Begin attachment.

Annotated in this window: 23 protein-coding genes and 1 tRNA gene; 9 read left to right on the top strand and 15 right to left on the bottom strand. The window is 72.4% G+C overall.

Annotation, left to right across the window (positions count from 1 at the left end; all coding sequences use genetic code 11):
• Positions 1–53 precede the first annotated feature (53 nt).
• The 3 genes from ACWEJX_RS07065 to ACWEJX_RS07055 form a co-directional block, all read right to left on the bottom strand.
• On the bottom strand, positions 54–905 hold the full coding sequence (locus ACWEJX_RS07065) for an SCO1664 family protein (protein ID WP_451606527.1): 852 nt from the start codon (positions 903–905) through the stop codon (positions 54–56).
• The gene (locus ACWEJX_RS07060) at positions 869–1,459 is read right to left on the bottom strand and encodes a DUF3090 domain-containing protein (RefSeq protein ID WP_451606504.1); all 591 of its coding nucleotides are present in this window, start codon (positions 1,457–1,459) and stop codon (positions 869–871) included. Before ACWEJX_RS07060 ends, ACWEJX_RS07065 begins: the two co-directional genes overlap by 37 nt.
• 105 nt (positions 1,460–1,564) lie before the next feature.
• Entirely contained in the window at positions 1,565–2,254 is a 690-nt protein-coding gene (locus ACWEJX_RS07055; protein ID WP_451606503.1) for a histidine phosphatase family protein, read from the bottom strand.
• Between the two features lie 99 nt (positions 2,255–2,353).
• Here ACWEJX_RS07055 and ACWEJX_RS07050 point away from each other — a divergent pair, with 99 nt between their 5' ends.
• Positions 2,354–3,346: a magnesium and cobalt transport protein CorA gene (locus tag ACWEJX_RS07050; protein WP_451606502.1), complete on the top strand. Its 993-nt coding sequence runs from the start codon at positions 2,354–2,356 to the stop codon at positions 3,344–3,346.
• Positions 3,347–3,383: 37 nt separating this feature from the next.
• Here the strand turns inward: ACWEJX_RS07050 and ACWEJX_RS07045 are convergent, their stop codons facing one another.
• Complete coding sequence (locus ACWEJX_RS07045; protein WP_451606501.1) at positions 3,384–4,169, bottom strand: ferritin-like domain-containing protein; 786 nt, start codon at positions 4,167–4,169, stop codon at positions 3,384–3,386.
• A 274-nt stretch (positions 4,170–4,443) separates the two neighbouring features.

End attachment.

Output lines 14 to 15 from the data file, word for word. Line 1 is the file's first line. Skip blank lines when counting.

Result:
• Complete coding sequence (locus ACWEJX_RS07045; protein WP_451606501.1) at positions 3,384–4,169, bottom strand: ferritin-like domain-containing protein; 786 nt, start codon at positions 4,167–4,169, stop codon at positions 3,384–3,386.
• A 274-nt stretch (positions 4,170–4,443) separates the two neighbouring features.